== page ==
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Topic Summary - Displaying 4 post(s).
Posted by: GeorgeWood74
Posted on: Sep 19th, 2019 at 4:20am
  Mark & Quote
PROBATION IS NOT COURT. You would not be getting a new charge and therefore it would not be a matter of admissibility in court. You would be failing to meet the terms of your probation. Nice little trick they play there.

I am going to copy and paste a bit from another post I made but you can get the idea.

I am off probation now myself but can convey my experience to you. First off, you have paid your debt and it is a solid fact that sex offenses have the lowest recidivism rate of all crimes, especially with treatment.

You need to stay focused on your treatment and or probation, everything you do can be of help to you or hurt you. Often they look at the big picture when assessing these matters. If you fail the polygraph but have clean slate otherwise the chances are very low for you to be sent back to prison in most states. Also should you fail, make sure they know you want to work towards passing it and that it is important to you that you be in compliance. Also talk to a lawyer prior to be assured of the limits they can impose on you and what you should do if you do fail, as George said it depends on the state and also how much of a risk they see you as.

Only in a few states can you challenge the polygraph outright, what many of them do allow is for the scope of the questions to be limited. For instance, some states don't let them pry into things you were not charged with but, instead only if you are adhering to your probation.

Having said that, here is my deal: When on probation I failed two polygraphs. One was a sexual history and the administrator made a general accusation, saying that I was hiding a hands on offense of some type. I was never accused or charged of that, and refused to admit to something I did not do and can't even imagine anything in my past to that even could be construed as such. It was never brought up again! I suspect it was a fishing expedition.  From that point on I had to do a compliance check. In that one he showed me a little tiny bump on the readout, smirking and said you know what that means? "It means when I asked you if you have been viewing porn, you were deceptive." Well, I had not and more to the point the genius had also asked me in early questions if I had adhered to the terms of my probation and been honest with my probation officer. I asked him when he failed me on that single issue, if we were done as I was not going to admit to something I didn't do and he said "Yes, you are free to leave unless you want to make this right and tell the truth" I got up and left and called my probation officer and told him I failed, I did not wait, in fact if I farted and thought it could be an issue I called my probation officer throughout the duration of my probation because I wanted him to know that I rightfully respected / feared the situation. I asked him how I could be lying about viewing porn if the terms of my probation were that I not, and that I reported to him weekly and stated on paper I had not, AND I PASSED THOSE QUESTIONS (adhered to probation and been honest with my probation officer). He said it was a good point and they let it go. (This is not a guarantee, just my story)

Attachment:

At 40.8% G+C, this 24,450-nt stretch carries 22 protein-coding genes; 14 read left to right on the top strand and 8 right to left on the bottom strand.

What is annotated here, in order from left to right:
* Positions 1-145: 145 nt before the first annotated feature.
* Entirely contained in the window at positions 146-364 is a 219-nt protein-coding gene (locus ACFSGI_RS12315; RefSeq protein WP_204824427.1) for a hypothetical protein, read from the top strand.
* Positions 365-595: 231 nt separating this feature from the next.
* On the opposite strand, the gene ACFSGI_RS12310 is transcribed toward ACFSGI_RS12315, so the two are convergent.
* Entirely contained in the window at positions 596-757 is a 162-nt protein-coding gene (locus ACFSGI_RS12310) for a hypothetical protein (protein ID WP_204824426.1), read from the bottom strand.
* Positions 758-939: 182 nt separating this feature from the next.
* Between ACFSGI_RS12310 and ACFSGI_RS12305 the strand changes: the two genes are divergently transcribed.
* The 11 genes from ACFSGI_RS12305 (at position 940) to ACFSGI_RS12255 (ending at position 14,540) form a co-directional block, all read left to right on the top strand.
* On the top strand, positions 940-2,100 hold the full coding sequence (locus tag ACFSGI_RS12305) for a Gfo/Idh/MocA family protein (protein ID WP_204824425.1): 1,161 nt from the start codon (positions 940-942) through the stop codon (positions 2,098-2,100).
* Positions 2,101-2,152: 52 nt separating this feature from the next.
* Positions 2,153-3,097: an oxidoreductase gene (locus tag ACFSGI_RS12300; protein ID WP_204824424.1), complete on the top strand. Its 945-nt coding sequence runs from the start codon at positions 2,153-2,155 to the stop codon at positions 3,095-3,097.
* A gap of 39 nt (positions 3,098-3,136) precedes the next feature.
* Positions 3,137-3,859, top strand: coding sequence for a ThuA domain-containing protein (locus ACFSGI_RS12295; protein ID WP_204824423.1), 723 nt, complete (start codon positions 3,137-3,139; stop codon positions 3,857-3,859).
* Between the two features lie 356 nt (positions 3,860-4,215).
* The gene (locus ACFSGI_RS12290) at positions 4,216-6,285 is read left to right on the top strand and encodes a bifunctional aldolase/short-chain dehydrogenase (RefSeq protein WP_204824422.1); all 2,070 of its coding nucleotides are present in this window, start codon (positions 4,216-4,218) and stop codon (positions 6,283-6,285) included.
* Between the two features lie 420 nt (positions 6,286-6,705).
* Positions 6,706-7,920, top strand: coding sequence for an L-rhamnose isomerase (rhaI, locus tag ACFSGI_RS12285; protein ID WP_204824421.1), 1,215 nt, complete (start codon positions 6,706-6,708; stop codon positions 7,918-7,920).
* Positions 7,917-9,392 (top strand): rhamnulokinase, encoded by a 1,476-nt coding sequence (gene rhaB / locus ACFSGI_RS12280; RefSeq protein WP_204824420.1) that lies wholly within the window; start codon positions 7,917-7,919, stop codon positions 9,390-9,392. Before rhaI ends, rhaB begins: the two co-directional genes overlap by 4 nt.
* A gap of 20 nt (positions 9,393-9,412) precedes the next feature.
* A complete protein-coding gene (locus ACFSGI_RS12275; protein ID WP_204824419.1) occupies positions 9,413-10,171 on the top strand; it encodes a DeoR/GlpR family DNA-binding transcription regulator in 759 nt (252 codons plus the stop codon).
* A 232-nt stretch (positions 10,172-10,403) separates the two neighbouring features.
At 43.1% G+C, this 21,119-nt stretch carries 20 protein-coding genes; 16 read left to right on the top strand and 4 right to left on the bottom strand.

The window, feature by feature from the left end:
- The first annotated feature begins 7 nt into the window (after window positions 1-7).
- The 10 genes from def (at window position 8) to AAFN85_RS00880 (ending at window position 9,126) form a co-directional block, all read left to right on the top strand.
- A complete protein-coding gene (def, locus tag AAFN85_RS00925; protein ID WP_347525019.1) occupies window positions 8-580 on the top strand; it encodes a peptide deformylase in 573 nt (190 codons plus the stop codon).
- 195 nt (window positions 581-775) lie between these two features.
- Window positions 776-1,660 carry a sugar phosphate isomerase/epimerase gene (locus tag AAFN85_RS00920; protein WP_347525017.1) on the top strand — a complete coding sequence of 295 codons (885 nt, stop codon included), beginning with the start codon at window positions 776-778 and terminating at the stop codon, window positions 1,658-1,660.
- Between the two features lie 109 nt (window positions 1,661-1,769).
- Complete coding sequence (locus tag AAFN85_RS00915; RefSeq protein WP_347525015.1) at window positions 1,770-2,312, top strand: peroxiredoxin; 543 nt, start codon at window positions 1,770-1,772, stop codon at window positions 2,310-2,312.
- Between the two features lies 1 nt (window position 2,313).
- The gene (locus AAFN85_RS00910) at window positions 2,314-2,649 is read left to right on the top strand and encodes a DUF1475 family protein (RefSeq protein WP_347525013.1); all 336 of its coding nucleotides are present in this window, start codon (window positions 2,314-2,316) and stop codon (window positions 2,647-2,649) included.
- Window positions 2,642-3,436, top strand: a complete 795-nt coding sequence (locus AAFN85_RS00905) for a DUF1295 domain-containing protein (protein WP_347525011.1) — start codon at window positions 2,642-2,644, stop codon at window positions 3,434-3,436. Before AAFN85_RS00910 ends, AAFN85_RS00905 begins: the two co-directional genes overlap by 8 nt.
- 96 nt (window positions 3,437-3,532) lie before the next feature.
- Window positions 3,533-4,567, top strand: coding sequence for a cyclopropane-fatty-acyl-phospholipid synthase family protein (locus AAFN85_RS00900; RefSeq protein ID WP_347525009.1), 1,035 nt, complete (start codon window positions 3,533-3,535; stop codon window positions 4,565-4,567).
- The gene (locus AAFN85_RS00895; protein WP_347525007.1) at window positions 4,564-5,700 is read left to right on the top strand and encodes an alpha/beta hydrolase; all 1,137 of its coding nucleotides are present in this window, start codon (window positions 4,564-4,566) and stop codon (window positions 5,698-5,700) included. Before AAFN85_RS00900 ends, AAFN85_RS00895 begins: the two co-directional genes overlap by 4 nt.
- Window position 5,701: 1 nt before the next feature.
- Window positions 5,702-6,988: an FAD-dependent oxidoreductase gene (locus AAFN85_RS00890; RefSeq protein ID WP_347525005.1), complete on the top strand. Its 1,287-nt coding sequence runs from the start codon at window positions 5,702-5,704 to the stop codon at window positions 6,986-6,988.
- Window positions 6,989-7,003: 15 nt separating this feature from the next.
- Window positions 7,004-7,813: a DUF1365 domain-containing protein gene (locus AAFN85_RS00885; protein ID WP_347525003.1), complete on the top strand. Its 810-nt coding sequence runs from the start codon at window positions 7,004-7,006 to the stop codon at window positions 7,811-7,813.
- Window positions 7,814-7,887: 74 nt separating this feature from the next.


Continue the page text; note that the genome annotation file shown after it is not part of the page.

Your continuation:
The fist rule of probation is DON'T BRAKE THE RULES. The second rule is get vested in your future and make sure they know you are trying to get your life on track. When people do reoffend it is often when they are at a low point "fuck it" attitude and feel no hope or light at the end of the tunnel. If you go down that road, you will get hounded. If you are doing well and fail a polygraph, depending on the supervising agency they will try to be balanced. The third rule is, don't admit to or even suggest "attempt to appease" if you did not do anything wrong, but firmly and respectfully assert yourself. You can also consult an attorney after as well as before you take the polygraph.

Best of luck to you and I hope you get your life back on track and stay offense free...

Posted by: Ace
Posted on: Aug 8th, 2019 at 9:08pm
  Mark & QuoteQuote
State of California?

(If, say, an examinee were to fail questions relating to pornography images, or perhaps contacting a prostitute, while on AB109 probation)
Posted by: George W. Maschke
Posted on: Jul 10th, 2019 at 7:51am
  Mark & QuoteQuote
The answer to your question will depend on the state in which the probationer or parolee resides.
Posted by: Throwaway1
Posted on: Jul 9th, 2019 at 5:57am
  Mark & QuoteQuote
What generally happens to sex offenders on probation/parole who fail polygraphs, without actually admitting to any wrongdoing? Can they be sent back to jail if the questions they fail are a violation? I read on some websites that since polygraphs are not admissible in court that they cannot really do anything about it.
 
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